Enhanced anaerobic digestion of organic solid waste through thermal pretreatment and biofilm based two-stage reactors
Anaerobic digestion (AD) has been used over a century for an effective treatment of organic wastes. Interest in anaerobic treatment is continually increasing since it presents significant advantages when compared to alternative biological treatments and waste disposal options. This research study was mainly focused on the optimization of the AD process, that was achieved through two different strategies. The first aimed at increasing the substrate biodegradability by a means of thermal pretreatment. The second was focused on the application of a biofilm based system to improve the biogas production rates and minimize the reactor size.
Food waste (FW) was mainly used as a model substrate due to its suitable composition, abundance and renewability. In this thesis the influence of the thermal pretreatment temperature on organic matter solubilization and methane yield of FW under different operational conditions was investigated. Significant improvement of the FW solubilization and biodegradability were observed for all thermally pretreated FW compared to the untreated FW. The highest biodegradability enhancement, i.e. + 28 %, was observed for FW treated at the lowest thermal pretreatment temperature, i.e. 80 ⁰C. The results showed a strong correlation between the substrate type (e.g. carbohydrate, protein and lipid content), the thermal pretreatment temperature and its effectiveness in promoting the biodegradability.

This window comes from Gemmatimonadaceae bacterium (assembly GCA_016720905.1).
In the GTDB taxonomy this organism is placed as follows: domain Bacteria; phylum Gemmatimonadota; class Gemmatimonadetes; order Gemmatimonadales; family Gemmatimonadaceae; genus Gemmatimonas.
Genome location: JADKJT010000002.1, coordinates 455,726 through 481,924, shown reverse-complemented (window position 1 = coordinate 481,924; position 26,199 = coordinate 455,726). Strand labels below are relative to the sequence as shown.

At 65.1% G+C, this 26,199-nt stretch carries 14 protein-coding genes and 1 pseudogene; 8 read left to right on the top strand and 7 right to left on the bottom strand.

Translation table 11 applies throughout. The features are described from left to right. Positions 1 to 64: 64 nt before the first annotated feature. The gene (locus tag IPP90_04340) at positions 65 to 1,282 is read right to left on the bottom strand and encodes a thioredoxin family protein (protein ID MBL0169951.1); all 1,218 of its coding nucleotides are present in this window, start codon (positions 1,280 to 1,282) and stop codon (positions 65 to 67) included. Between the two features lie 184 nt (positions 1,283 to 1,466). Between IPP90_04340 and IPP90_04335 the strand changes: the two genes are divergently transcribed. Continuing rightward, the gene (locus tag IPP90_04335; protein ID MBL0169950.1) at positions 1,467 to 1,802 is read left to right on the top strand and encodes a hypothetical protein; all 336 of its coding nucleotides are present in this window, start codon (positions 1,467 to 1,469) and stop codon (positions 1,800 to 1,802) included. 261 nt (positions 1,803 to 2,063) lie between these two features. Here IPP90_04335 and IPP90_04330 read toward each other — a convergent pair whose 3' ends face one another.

In the second part of the work, a prolonged operation of an integrated two-stage system, including a continuously stirred tank and an anaerobic biofilm reactor, was carried out to produce biohythane (biohydrogen and methane) from the FW. The anaerobic biofilm reactor was employed to overcome biomass wash-out from the reactor. The formation of a well-matured and balanced AD biomass greatly improved the process stability, which was not affected by shortening the hydraulic retention time (HRT) from 6 to 3.7 days in the first reactor and from 20 to 1.5 days in the second reactor. Moreover a two-stage system, comprised of a pilot scale batch dark fermenter and an anaerobic biofilm reactor co-producing hydrogen and methane from the organic fraction of municipal solid waste (OFMSW), was used to assess the capability of the anaerobic biofilm reactor to face an organic shock load. The results showed a faster recovery of the anaerobic biofilm reactor performance after the shock load events.